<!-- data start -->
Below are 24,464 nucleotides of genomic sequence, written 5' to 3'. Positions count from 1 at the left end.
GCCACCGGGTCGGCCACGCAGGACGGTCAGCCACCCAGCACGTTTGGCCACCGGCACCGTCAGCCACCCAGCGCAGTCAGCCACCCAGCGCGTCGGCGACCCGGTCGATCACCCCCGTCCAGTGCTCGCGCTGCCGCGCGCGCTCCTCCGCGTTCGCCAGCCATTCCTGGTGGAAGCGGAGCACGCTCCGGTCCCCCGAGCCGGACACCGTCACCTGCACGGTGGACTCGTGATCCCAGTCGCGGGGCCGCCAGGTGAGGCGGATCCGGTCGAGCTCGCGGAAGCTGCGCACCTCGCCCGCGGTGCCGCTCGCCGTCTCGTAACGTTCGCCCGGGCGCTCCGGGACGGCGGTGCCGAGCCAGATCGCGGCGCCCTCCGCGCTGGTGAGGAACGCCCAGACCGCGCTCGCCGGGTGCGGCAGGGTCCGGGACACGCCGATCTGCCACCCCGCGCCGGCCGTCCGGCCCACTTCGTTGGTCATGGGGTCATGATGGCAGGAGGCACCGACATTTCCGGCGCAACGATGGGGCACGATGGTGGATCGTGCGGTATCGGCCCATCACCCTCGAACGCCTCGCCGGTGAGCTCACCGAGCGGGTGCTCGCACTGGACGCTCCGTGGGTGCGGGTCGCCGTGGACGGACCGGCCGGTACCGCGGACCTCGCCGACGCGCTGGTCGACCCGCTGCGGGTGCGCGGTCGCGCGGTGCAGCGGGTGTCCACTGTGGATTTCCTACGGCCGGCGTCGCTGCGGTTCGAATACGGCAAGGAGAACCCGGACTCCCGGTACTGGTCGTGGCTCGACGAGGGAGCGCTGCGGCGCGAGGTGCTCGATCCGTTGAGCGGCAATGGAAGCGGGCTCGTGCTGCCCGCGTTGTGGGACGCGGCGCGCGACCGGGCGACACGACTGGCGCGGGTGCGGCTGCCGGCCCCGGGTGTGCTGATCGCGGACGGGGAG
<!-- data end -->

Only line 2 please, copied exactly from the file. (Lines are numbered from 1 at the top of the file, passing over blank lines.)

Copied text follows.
GCCACCGGGTCGGCCACGCAGGACGGTCAGCCACCCAGCACGTTTGGCCACCGGCACCGTCAGCCACCCAGCGCAGTCAGCCACCCAGCGCGTCGGCGACCCGGTCGATCACCCCCGTCCAGTGCTCGCGCTGCCGCGCGCGCTCCTCCGCGTTCGCCAGCCATTCCTGGTGGAAGCGGAGCACGCTCCGGTCCCCCGAGCCGGACACCGTCACCTGCACGGTGGACTCGTGATCCCAGTCGCGGGGCCGCCAGGTGAGGCGGATCCGGTCGAGCTCGCGGAAGCTGCGCACCTCGCCCGCGGTGCCGCTCGCCGTCTCGTAACGTTCGCCCGGGCGCTCCGGGACGGCGGTGCCGAGCCAGATCGCGGCGCCCTCCGCGCTGGTGAGGAACGCCCAGACCGCGCTCGCCGGGTGCGGCAGGGTCCGGGACACGCCGATCTGCCACCCCGCGCCGGCCGTCCGGCCCACTTCGTTGGTCATGGGGTCATGATGGCAGGAGGCACCGACATTTCCGGCGCAACGATGGGGCACGATGGTGGATCGTGCGGTATCGGCCCATCACCCTCGAACGCCTCGCCGGTGAGCTCACCGAGCGGGTGCTCGCACTGGACGCTCCGTGGGTGCGGGTCGCCGTGGACGGACCGGCCGGTACCGCGGACCTCGCCGACGCGCTGGTCGACCCGCTGCGGGTGCGCGGTCGCGCGGTGCAGCGGGTGTCCACTGTGGATTTCCTACGGCCGGCGTCGCTGCGGTTCGAATACGGCAAGGAGAACCCGGACTCCCGGTACTGGTCGTGGCTCGACGAGGGAGCGCTGCGGCGCGAGGTGCTCGATCCGTTGAGCGGCAATGGAAGCGGGCTCGTGCTGCCCGCGTTGTGGGACGCGGCGCGCGACCGGGCGACACGACTGGCGCGGGTGCGGCTGCCGGCCCCGGGTGTGCTGATCGCGGACGGGGAG